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Pumas found to exhibit behav­iours like social animals

pub­lished 15 Octo­ber 2017 | mod­i­fied 15 Octo­ber 2017

Pumas, long known as soli­tary car­ni­vores, are more social than pre­vi­ously thought, accord­ing to a new study pub­lished on 11 Octo­ber in the jour­nal Sci­ence Advances. The find­ings pro­vide the first evi­dence of com­plex social strate­gies in any soli­tary car­ni­vore – and may have impli­ca­tions for mul­ti­ple species, includ­ing other wild cats around the world.

It’s the com­plete oppo­site of what we’ve been say­ing about pumas and soli­tary species for over 60 years,” said lead author and Pan­thera Puma Pro­gram lead sci­en­tist Mark Elbroch, Ph.D. “We were shocked – this research allows us to break down mytholo­gies and ques­tion what we thought we knew.”

Usu­ally termed ‘soli­tary car­ni­vores,’ pumas (Puma con­color) have been assumed to avoid each other, except dur­ing mat­ing, ter­ri­to­r­ial encoun­ters, or when rais­ing young. The pop­u­la­tion of pumas that was stud­ied inter­acted every 1112 days dur­ing win­ter, which is very infre­quently com­pared to more gre­gar­i­ous species like meerkats, African lions, or wolves, which inter­act as often as every few min­utes. So to doc­u­ment social behav­iour, Dr. Elbroch and his field research team had to fol­low pumas over longer time spans.

Puma social networkPuma net­work
Graph­i­cal rep­re­sen­ta­tion of the net­work over­laid the ter­ri­to­ries of res­i­dent and subadult male pumas. M29 and M85, ter­ri­to­r­ial males rep­re­sented with puma icons, delin­eate the spa­tial extent of the two com­mu­ni­ties iden­ti­fied through our analy­sis. Inset: An inter­ac­tion between two adult females (UncF2 and F51) over the prey killed by F51.
Elbroch et al., 2017. Adap­tive social strate­gies in a soli­tary car­ni­vore, in Sci­ence ADvances.

Using GPS tech­nol­ogy and motion-​triggered cam­eras in north­west Wyoming, the team col­lected thou­sands of loca­tions from GPS-​equipped col­lars and doc­u­mented the social inter­ac­tions of pumas over 1,000 prey car­casses (242 with motion-​triggered cam­eras that filmed inter­ac­tions). Then, they used cutting-​edge analy­ses of puma net­works to reveal that the species exhibits social strate­gies like more social ani­mals, just over longer timescales. The research is the first to quan­tify com­plex, endur­ing, and ‘friendly’ inter­ac­tions of these secre­tive ani­mals, reveal­ing a rich puma soci­ety far more tol­er­ant and social than pre­vi­ously thought.

Our research shows that food shar­ing among this group of pumas is a social activ­ity, which can­not be explained by eco­log­i­cal and bio­log­i­cal fac­tors alone.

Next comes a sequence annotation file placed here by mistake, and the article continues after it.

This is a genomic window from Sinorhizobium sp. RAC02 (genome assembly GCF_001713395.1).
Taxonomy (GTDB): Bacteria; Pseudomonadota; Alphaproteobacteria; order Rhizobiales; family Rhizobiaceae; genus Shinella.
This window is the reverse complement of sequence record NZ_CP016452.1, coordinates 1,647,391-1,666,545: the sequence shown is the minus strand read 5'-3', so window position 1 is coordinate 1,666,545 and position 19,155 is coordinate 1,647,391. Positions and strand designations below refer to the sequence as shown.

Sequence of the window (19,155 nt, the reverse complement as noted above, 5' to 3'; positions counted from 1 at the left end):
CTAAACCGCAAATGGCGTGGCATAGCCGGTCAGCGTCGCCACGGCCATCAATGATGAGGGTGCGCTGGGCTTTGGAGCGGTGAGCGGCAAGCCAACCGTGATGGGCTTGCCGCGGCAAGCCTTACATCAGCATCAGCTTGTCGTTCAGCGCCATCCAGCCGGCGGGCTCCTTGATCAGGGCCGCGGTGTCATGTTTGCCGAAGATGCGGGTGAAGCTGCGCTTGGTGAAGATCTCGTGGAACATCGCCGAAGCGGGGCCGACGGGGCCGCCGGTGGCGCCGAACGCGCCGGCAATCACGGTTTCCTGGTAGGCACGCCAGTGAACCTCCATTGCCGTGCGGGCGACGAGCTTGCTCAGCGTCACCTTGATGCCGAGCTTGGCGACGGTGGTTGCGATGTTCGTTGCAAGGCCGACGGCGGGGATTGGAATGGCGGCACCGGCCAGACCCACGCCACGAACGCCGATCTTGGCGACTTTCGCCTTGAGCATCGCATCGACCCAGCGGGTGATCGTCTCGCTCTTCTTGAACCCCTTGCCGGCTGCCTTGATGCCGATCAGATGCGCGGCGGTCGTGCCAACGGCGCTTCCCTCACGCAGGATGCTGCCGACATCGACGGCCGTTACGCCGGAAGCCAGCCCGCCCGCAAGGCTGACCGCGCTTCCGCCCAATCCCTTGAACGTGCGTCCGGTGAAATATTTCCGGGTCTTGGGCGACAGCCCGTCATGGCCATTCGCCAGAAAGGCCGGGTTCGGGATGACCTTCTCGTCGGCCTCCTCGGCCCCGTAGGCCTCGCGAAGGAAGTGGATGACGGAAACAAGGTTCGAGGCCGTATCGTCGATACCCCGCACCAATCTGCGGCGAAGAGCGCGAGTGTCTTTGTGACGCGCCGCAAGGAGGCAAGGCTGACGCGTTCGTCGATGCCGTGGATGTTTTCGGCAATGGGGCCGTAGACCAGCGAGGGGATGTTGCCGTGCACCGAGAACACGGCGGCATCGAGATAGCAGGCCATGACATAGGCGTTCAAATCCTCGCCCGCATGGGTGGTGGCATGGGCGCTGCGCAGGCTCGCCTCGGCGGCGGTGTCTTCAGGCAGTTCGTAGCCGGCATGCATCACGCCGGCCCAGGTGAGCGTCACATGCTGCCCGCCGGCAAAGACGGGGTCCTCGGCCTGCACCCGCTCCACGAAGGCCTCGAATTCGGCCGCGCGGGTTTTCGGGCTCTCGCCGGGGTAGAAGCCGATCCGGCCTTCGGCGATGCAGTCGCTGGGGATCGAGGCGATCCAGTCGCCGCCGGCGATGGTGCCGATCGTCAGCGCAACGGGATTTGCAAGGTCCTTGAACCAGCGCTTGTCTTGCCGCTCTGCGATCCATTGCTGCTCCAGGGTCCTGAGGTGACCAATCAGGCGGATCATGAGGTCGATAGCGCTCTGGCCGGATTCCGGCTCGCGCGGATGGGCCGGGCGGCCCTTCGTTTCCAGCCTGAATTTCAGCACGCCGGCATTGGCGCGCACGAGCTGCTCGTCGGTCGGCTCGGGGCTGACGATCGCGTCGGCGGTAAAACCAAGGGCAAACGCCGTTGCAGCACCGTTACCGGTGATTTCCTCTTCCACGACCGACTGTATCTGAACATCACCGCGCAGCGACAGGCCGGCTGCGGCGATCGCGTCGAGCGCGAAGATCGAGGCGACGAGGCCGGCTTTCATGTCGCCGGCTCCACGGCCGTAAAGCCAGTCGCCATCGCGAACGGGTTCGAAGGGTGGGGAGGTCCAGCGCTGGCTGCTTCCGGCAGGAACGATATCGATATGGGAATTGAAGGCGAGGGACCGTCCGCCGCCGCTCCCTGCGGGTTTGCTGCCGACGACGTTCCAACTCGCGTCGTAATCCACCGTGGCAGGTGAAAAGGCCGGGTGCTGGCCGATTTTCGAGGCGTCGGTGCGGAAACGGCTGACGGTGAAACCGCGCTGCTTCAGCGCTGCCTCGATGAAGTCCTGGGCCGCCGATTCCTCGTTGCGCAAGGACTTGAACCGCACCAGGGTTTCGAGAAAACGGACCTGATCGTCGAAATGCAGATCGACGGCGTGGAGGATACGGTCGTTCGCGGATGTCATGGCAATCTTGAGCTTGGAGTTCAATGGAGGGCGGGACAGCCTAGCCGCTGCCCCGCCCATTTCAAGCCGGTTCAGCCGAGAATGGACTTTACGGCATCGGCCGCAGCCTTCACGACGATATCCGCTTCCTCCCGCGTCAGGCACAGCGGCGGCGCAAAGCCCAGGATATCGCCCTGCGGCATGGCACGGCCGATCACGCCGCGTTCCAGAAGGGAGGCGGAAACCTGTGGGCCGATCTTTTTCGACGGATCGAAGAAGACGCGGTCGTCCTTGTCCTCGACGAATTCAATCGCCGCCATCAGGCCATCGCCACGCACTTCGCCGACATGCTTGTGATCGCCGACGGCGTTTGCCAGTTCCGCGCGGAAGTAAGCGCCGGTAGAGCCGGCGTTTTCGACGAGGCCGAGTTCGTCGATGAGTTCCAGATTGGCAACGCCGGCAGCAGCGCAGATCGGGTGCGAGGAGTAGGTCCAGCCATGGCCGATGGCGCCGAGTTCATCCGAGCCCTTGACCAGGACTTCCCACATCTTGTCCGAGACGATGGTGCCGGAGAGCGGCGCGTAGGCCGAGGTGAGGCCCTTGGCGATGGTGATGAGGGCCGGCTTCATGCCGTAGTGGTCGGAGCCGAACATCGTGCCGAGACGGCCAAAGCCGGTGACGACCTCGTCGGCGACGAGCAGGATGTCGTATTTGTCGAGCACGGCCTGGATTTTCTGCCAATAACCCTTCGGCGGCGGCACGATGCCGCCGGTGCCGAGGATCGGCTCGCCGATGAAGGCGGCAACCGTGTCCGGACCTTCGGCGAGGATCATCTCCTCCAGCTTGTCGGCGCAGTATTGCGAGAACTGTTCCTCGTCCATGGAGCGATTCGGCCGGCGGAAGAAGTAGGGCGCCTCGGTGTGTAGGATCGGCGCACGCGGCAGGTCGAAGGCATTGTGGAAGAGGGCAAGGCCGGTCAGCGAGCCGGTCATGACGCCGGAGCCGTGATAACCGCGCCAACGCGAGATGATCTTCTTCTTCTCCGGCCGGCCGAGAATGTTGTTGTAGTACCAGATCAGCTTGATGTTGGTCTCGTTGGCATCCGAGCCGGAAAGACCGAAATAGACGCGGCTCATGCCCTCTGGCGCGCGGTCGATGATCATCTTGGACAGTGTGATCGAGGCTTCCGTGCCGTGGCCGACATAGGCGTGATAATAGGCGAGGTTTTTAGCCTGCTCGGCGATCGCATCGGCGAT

Mark Lubell, co-​author, direc­tor of the UC Davis Cen­ter for Envi­ron­men­tal Pol­icy and Behavior

Here’s a break­down of the most sur­pris­ing findings:

1. Every puma par­tic­i­pated in a ‘net­work’ of indi­vid­u­als shar­ing food with each other. Each puma co-​fed with another puma at least once dur­ing the study, and many of them fed with other pumas many times.

2. Choos­ing indi­vid­u­als with whom to share meals was not ran­dom or reserved for fam­ily mem­bers. The pumas seemed to recall who shared food with them in the past – and were 7.7 times more likely to share with those indi­vid­u­als. This is usu­ally only doc­u­mented with social animals.

3. Males received more free meat than females, and males and females likely ben­e­fited dif­fer­ently from social inter­ac­tions. Males got meat, while females likely received social invest­ments facil­i­tat­ing mat­ing opportunities.

4. Ter­ri­to­r­ial males acted like gov­er­nors of ‘fief­doms’, struc­tur­ing how all pumas across the land­scape inter­acted with each other. All pumas liv­ing inside each male ter­ri­tory typ­i­cally formed a sin­gle net­work, and were more likely to share their food with each other. Social inter­ac­tions occurred across these bor­ders, but much less fre­quently than among cats within the same male territory.

The study empha­sizes that puma pop­u­la­tions are actu­ally com­posed of numer­ous smaller com­mu­ni­ties ruled by ter­ri­to­r­ial males. The loss of males, whether by nat­ural or human causes, poten­tially dis­rupts the entire social network.

Videos and images cap­tured dur­ing the study served as ‘irrefutable’ evi­dence of social behav­iour, Dr. Elbroch said. “Sud­denly, I was able to see what was hap­pen­ing when these ani­mals were com­ing together. By step­ping back, we cap­tured the pat­terns of behav­iour that have no doubt been occur­ring among pumas all along.”

Except for lions and chee­tahs (whose males form long-​term social groups), all wild cats are typ­i­cally described as soli­tary – a strat­egy char­ac­ter­is­tic of species liv­ing in com­plex habi­tats where preda­tors com­pete for dis­persed prey. This study should encour­age researchers to study the social behav­iour of other soli­tary carnivores.

This work goes against con­ven­tion for soli­tary car­ni­vores, but our evi­dence is sup­ported by both behav­iour and genet­ics,” said co-​author Anthony Carag­iulo, Assis­tant Direc­tor of Genomic Oper­a­tions at the Sack­ler Insti­tute for Com­par­a­tive Genomics at the Amer­i­can Museum of Nat­ural History.

Dr. Elbroch stated, “This opens the door to enor­mous pos­si­bil­i­ties. Are pumas every­where behav­ing the same, or only in areas with large prey? Are other species like leop­ards and wolver­ines and so many oth­ers act­ing the same way? There is so much more to dis­cover about the rich, secret social lives of wild creatures.”

(Source: Pan­thera press release, 11.10.2017)

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